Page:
Working For The Union


Seventeen—eighteen. In the early 1930s I worked at Bryant’s. Bryant was the brother of Clara Bryant, who was Henry Ford’s wife. He had a salesroom out on Warren Avenue near River Rouge, and in the back he had a machine shop, and I got fired from there for trying to organize a union. Then I went to a heating company that made hot-water heaters. It was a shop of about three hundred and fifty people, and I also got discharged from there for union activity. Then I went to work for Chrysler on December 8, 1936. I was a little short of twenty. I started over at Dodge Main, because they had a school for metal finishers and torch solderers. Then I went on to the DeSoto plant as a metal finisher and welder.

Why were you a union advocate at such a young age?

My dad was. He was a member of the Socialist party in Scotland, and he was the secretary of his branch, and we always talked about the union. Before the birth of the CIO [Congress of Industrial Organizations], he had to struggle for a while to decide if he was for a crafts union or an industrial union. He finally came down on the side of an industrial union and became involved with the UAW.

When did you get a union at DeSoto?

With the sit-down strike in the Chrysler plants. It lasted about nineteen days. I was still over at Dodge, but my dad was in the sit-down. I used to go over and visit him, and I used to pass a few things to him through the fence. Like a lot of revolutions, it was basically the young people who were more willing to put it on the line. My father was probably an exception to the rule, and I remember he came home and told my mother the risk involved, about how he could lose his job if it didn’t work out, and she told him, “You do what you have to do.”

How did you rise in the union?

First, I ran for chief steward on the second shift. Got elected. After that I ran for steward on the first shift. Got elected. Then I got elected president when I was twenty-six. I think now of what I didn’t know when I was running for president! We were all young and aggressive, and we got by and we learned. We were a little wild, but I think you had to be in those days.

Then how did you get on the union staff?

I was appointed. I had done a short stint in the Army and come back and got elected local president again. Then I went on the union’s Chrysler staff. In the 1951 Chrysler strike, which lasted 104 days, I was with Walter Reuther constantly. After that strike he asked me to work for him as his administrative assistant. I stayed with Walter for eight years, and I really loved working for him. You could get things done. Then the regional director on the west side of Detroit was in a plant one day giving a speech and dropped dead. I had no great ambition to be regional director, but I started thinking about it, and I thought, being on the board, I could help make union policy. So I decided to run. In January 1959 I was elected regional director. Very quickly after that, in 1962, we created a position called executive board member at large, and what we wanted to do was get a black on the board. Walter asked me, “Why don’t we have three board members at large? And you become director of the Chrysler Department.” I had liked being regional director—you’re close to the locals—but he persuaded me that I had an obligation to do it. Then I was elected vice-president.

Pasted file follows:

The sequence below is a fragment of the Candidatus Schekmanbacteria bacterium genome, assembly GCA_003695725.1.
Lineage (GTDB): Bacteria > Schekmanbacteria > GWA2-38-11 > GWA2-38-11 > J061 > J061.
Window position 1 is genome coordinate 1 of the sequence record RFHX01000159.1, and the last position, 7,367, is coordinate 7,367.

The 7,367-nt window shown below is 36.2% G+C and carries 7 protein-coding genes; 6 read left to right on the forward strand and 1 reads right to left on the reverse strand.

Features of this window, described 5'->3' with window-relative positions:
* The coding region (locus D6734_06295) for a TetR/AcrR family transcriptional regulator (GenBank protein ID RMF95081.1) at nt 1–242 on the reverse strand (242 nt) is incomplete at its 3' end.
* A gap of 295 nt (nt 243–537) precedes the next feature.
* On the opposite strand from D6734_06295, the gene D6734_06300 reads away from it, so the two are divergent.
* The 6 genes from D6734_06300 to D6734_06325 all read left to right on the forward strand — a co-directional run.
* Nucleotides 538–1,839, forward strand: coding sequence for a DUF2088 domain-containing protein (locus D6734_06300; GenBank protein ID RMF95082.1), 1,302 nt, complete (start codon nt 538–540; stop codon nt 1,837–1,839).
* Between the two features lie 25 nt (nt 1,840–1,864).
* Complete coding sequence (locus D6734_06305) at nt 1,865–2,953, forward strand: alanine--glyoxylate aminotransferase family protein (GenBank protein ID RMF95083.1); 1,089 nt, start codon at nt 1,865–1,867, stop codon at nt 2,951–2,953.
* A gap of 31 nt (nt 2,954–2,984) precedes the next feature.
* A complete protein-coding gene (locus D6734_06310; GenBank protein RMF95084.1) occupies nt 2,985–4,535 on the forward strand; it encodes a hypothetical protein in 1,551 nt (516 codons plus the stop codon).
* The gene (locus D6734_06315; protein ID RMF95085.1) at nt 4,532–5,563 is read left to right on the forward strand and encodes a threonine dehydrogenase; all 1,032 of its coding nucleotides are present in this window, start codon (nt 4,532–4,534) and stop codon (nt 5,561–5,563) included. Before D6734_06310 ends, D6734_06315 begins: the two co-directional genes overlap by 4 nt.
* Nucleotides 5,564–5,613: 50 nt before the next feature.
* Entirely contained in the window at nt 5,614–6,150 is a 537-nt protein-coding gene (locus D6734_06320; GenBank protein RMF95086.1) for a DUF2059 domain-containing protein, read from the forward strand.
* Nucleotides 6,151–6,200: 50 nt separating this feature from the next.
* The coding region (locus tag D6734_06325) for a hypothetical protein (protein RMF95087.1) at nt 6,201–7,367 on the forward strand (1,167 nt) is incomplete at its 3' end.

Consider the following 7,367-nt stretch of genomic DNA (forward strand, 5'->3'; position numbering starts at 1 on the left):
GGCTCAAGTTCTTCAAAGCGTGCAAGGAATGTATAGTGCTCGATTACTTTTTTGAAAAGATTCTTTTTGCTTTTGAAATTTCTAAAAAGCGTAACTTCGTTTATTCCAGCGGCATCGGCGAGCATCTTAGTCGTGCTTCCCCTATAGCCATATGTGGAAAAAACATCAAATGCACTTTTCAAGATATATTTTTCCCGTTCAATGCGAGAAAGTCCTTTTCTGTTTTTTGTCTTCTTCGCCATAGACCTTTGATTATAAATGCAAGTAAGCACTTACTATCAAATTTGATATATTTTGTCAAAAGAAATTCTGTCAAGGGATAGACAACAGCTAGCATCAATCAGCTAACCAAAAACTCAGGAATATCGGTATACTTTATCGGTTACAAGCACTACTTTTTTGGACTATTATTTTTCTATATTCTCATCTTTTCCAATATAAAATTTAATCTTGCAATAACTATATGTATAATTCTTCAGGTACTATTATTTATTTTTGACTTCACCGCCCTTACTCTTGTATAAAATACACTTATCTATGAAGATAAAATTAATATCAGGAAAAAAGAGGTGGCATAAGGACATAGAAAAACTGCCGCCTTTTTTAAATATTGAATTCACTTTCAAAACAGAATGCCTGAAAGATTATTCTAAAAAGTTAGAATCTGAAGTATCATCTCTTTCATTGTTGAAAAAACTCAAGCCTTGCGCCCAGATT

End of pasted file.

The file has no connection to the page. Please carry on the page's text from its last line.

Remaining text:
Walter Reuther’s been dead now for fifteen years. What kind of person was he?

He was not as doctrinaire as a lot of people thought he was, particularly as time went on. When I went to work for Walter, I was pretty doctrinaire, and he taught me flexibility. I remember chatting with him shortly before he died. I forget what issue it was, but he said, “You know. I’m not convinced that our friends are right, that the solution to every problem is nationalizing.” He said there was a lot to be said for competition in the marketplace. And I think he’s right. Pluralism is the best answer, where the private sector can discipline the public sector, and the public sector can discipline the private sector. The Tennessee Valley Authority is an example.

Walter also was a magnificent phrasemaker. For instance, we had an OPA [Office of Price Administration] rally right after the war ended, and we shut down all the plants in Detroit and had a massive rally in Cadillac Square. This was before Walter was president. The internal union friction had already begun, so they put Walter last on the program. R. J. Thomas spoke, and George Addes [then union secretary-treasurer and a Reuther foe], and they were making the point that it was not the farmers that were benefiting from these high wartime prices, it was the middlemen. I will never forget Walter getting up. He made essentially the same point but said it this way: “I was in Minnesota last week, talking to some farmers, and for the first time I realized that you can make more money milking a farmer than you can milking a cow.” Everybody remembered that in the shop the next day.


Walter was an extremely bright man. He was always presented as a fiery redhead, but he was also a man of considerable culture, a great follower of the symphony. But I think the thing that most people never saw was really the fun, that’s the only way I can describe it, the fun we used to have just talking and laughing, ribbing each other.